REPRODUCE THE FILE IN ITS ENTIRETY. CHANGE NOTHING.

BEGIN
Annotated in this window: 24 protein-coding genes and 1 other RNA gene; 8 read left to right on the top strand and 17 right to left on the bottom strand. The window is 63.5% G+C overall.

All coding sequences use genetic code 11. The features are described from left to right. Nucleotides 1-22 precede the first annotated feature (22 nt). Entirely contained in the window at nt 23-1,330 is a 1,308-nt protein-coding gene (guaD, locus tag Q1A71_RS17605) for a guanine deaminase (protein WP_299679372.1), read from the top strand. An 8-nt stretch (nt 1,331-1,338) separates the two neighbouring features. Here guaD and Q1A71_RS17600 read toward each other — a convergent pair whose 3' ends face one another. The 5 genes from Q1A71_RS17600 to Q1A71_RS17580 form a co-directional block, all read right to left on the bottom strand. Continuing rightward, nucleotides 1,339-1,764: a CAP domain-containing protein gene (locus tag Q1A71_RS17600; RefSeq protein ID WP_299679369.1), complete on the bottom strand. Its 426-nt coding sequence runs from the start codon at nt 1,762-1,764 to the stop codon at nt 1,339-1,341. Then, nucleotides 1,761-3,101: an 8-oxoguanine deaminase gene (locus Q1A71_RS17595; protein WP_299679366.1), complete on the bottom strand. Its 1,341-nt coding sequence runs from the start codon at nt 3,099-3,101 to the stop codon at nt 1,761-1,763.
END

Annotated in this window: 24 protein-coding genes and 1 other RNA gene; 8 read left to right on the top strand and 17 right to left on the bottom strand. The window is 63.5% G+C overall.

All coding sequences use genetic code 11. The features are described from left to right. Nucleotides 1-22 precede the first annotated feature (22 nt). Entirely contained in the window at nt 23-1,330 is a 1,308-nt protein-coding gene (guaD, locus tag Q1A71_RS17605) for a guanine deaminase (protein WP_299679372.1), read from the top strand. An 8-nt stretch (nt 1,331-1,338) separates the two neighbouring features. Here guaD and Q1A71_RS17600 read toward each other — a convergent pair whose 3' ends face one another. The 5 genes from Q1A71_RS17600 to Q1A71_RS17580 form a co-directional block, all read right to left on the bottom strand. Continuing rightward, nucleotides 1,339-1,764: a CAP domain-containing protein gene (locus tag Q1A71_RS17600; RefSeq protein ID WP_299679369.1), complete on the bottom strand. Its 426-nt coding sequence runs from the start codon at nt 1,762-1,764 to the stop codon at nt 1,339-1,341. Then, nucleotides 1,761-3,101: an 8-oxoguanine deaminase gene (locus Q1A71_RS17595; protein WP_299679366.1), complete on the bottom strand. Its 1,341-nt coding sequence runs from the start codon at nt 3,099-3,101 to the stop codon at nt 1,761-1,763.